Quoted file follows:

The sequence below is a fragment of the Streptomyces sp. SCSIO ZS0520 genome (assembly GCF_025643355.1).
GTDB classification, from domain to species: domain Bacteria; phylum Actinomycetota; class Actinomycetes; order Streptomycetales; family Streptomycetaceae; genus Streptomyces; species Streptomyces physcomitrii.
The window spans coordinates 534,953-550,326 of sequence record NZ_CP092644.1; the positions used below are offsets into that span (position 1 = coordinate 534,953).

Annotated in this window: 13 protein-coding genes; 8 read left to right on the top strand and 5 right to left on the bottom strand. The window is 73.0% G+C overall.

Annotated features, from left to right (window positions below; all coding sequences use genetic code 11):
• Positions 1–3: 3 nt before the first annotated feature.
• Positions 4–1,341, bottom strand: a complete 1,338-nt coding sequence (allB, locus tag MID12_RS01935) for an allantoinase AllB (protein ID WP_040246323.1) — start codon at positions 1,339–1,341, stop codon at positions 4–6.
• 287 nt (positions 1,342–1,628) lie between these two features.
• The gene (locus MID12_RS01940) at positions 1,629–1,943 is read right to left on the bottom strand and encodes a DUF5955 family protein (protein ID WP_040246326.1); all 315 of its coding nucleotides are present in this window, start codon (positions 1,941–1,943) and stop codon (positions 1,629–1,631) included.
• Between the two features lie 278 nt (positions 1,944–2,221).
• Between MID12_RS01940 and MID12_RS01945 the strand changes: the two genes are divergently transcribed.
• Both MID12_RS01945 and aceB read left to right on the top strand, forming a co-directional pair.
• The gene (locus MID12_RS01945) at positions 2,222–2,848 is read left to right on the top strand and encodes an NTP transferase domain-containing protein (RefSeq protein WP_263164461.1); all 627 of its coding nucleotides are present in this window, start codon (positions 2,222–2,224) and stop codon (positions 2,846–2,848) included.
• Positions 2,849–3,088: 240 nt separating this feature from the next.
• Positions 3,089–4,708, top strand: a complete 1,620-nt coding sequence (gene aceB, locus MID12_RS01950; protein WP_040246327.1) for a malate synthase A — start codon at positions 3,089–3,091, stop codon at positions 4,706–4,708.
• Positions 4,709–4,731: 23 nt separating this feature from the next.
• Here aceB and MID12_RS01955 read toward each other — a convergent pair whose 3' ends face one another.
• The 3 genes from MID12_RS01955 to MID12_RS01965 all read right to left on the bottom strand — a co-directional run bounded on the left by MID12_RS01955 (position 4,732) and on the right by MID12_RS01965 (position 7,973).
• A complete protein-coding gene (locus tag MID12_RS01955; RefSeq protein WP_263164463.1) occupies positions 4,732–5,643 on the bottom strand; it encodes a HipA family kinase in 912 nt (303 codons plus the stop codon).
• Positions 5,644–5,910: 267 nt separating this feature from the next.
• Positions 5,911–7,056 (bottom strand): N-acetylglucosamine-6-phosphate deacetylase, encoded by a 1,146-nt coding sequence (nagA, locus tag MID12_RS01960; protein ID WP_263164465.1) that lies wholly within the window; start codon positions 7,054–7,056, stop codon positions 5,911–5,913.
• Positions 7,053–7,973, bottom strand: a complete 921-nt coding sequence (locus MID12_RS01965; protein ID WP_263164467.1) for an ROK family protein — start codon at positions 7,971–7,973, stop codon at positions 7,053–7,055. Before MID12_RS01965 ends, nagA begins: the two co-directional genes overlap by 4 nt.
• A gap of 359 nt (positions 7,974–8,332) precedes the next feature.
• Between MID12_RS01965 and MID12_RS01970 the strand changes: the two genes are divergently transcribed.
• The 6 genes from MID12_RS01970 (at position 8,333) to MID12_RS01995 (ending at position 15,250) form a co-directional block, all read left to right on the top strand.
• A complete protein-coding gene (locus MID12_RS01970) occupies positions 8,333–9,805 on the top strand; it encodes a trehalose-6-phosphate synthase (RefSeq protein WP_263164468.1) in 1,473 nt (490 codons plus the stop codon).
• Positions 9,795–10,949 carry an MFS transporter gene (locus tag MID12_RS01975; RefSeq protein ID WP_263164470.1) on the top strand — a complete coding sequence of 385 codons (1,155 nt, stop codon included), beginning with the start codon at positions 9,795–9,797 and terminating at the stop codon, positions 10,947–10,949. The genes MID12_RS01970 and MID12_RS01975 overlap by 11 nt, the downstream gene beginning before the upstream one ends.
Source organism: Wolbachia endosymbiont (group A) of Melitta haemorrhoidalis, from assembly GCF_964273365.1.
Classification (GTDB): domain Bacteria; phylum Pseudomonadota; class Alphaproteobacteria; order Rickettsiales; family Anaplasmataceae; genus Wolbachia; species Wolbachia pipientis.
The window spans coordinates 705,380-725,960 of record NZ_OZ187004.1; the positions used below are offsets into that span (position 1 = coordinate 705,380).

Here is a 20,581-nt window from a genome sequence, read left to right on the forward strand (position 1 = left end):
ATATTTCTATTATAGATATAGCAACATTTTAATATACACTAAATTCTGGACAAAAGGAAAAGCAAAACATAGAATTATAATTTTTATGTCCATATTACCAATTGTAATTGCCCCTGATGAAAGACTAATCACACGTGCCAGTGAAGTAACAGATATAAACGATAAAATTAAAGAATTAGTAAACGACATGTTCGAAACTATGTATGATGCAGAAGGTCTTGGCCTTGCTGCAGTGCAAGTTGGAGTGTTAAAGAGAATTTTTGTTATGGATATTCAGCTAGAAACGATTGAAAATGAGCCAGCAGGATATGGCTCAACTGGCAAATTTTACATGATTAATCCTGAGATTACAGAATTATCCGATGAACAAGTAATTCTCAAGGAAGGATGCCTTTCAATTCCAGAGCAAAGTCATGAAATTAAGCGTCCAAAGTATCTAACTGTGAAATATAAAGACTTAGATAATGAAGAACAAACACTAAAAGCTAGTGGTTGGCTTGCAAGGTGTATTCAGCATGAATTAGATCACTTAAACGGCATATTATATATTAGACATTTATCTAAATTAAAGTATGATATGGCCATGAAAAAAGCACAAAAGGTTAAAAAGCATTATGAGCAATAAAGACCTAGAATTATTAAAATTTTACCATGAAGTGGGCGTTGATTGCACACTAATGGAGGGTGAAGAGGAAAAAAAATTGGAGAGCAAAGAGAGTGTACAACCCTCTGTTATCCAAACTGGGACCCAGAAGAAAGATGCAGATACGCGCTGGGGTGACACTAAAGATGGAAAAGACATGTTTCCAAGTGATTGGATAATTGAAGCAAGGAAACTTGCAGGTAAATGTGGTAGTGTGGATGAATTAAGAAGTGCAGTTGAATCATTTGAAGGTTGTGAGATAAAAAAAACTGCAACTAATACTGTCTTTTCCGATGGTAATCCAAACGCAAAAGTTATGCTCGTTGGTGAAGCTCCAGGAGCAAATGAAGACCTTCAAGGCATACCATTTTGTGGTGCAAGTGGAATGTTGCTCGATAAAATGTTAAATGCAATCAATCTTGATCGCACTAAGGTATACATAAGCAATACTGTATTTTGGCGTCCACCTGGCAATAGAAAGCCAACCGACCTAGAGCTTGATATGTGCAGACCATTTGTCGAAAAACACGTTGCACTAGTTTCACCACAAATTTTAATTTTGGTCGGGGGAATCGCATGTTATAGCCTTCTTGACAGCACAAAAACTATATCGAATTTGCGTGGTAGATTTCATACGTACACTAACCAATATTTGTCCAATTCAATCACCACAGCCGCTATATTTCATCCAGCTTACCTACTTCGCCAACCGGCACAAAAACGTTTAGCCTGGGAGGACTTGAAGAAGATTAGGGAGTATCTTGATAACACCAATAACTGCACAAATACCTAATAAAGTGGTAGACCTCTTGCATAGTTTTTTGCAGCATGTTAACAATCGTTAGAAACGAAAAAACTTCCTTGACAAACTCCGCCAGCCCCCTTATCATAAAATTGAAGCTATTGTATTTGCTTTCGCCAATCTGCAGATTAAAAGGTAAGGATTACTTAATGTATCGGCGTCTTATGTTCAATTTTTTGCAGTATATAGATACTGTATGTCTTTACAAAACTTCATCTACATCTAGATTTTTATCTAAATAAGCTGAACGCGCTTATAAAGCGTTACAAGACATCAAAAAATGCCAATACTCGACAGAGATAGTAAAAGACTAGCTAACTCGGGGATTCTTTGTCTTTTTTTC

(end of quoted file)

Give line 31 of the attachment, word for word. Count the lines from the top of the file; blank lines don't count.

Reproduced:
Here is a 20,581-nt window from a genome sequence, read left to right on the forward strand (position 1 = left end):